Project RPO - The Wizard of Oz


Our small band of Gunters here in The DreamCage universe are reviewing every film mentioned in Ernest Cline's Ready Player One. This week, Barnaby Eaton-Jones follows the yellow brick road...

We’re off to see the Wizard. The wonderful Wizard of Oz.

If you’ve not seen it yet, that’s a pretty apt lyric, really. Trot off down your own yellow-brick road of discovery and enjoy what is probably one of the most revered and talked about films in movie history.

There’s so many articles that delve into the history of the books, of the backstage struggles, of the myths, of the author, of the riotous antics of the Munchkin actors, the Pink Floyd connection, the missing footage, the almost deadly make-up, the casting, etc, etc, that I’ll try not to go over old ground. In this case, 78-year old ground.

My Dad adored the film. He was the one who plonked me down next to him and allowed me to watch it. The thing with ‘The Wizard of Oz’ is that it works on many levels. It’s scary, it’s funny, it’s fantastical and it’s a fairy tale resplendent in sepia that explodes with colour when Dorothy – our main heroine – arrives in this strange land.

In essence, its misfit of characters embody the very human thing that they believe the Wizard will give to them if they get to meet him – including Dorothy, who just wants to go home but learns to appreciate what home is and how strong that connection is. The reveal at the end that the characters she meets were all played by the same actors we see at the start of the film, in Kansas, as farmhands or travelling magicians, is a beautifully simple one that anchors the film in her reality.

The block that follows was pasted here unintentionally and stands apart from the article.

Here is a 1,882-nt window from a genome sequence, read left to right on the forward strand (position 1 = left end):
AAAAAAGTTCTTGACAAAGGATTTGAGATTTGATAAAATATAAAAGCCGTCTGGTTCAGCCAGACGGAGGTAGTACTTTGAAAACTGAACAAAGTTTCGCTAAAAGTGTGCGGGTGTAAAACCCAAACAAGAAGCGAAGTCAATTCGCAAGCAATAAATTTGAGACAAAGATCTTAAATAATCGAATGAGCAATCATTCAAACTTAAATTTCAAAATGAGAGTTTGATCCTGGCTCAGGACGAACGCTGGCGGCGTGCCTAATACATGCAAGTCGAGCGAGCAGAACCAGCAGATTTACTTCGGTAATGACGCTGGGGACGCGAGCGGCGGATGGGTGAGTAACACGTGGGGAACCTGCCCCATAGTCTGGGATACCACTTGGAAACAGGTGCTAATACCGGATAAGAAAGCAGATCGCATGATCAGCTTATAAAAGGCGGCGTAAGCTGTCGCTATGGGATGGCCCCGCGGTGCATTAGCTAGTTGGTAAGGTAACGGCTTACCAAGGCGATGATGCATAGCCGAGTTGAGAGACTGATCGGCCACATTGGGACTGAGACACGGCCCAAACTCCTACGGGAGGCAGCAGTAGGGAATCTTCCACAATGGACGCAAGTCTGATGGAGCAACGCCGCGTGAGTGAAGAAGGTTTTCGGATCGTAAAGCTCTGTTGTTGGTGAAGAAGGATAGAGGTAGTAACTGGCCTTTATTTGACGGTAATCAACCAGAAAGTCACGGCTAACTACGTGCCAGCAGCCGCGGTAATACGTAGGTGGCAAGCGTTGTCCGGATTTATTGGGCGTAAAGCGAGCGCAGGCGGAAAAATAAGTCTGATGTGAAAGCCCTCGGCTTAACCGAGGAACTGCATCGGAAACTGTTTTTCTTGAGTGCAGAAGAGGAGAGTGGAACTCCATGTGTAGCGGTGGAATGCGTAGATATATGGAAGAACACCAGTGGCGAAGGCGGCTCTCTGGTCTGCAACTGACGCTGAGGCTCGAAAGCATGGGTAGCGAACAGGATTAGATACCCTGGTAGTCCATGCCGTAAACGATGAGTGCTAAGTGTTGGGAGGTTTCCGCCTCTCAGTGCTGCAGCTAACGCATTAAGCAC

Oh, and there’s a Good Witch who sets Dorothy on her quest and, to counterbalance her, there’s also a splendidly Wicked Witch who commands an army of Flying Monkeys.

But, you know all this.

Well, you do if you’ve seen the film.

If you still haven’t linked arms with friends and danced away to find a copy, then do so now.

What sticks with me the most is the innocence. Everything in the movie comes from a place of innocence and is imbued with a classic fairy tale definition of good and evil. It’s a deceptively layered film but it is also a gloriously innocent one. And, if you’ve seen the unofficial sequel – ‘Return To Oz’ (which is darker than the pointy hat the Wicked Witch of the West wears) – then you’ll know how heavy they could have gone with imagery, metaphor, story and character. This is a bold, bright and beautiful picture that seems to have a hypnotic power as you watch it.

Of course, with the world in disarray at the moment, with encroaching darkness not letting up, it’s interesting to see the Wizard as a real-life parallel of the current President of the USA, Donald Trump. The big, scary, giant head of nightmares, who terrorises the citizens of Emerald City where he rules the land of Oz from his opulent castle.

As anyone who’s seen the film will attest, the sublime moment when this powerful ruler is revealed to be a doddering and scared old man who’s full of bluff and bluster until his box of tricks is taken away from him, and who just wants to go home himself and avoid the responsibility he’s mistakenly been given, is such a fantastic twist that I’m waiting for it to happen in the White House right now.

Of course, all fairy tales are exaggerated allegories of the world we inhabit and, as we get older and more cynical, there’s more reasoning put behind stories or characters or dialogue in movies. But, in the purest form, ‘The Wizard of Oz’ is just the coming together of the chemistry needed to make a future classic family film. It’s got something for everyone.

It’s a film full of heart, full of courage, full of brains and full of the importance of family and home. In real life, that’s a recipe for a good life lived.

And you’ll not be able to stop singing ‘Follow The Yellow Brick Road’ afterwards, for a good long while.



Follow the yellow brick road and Barnaby on Twitter at @BarnabyEJ

Also listen to what our Was This Always Weird podcast team have to say about the film here.

Image - IMDb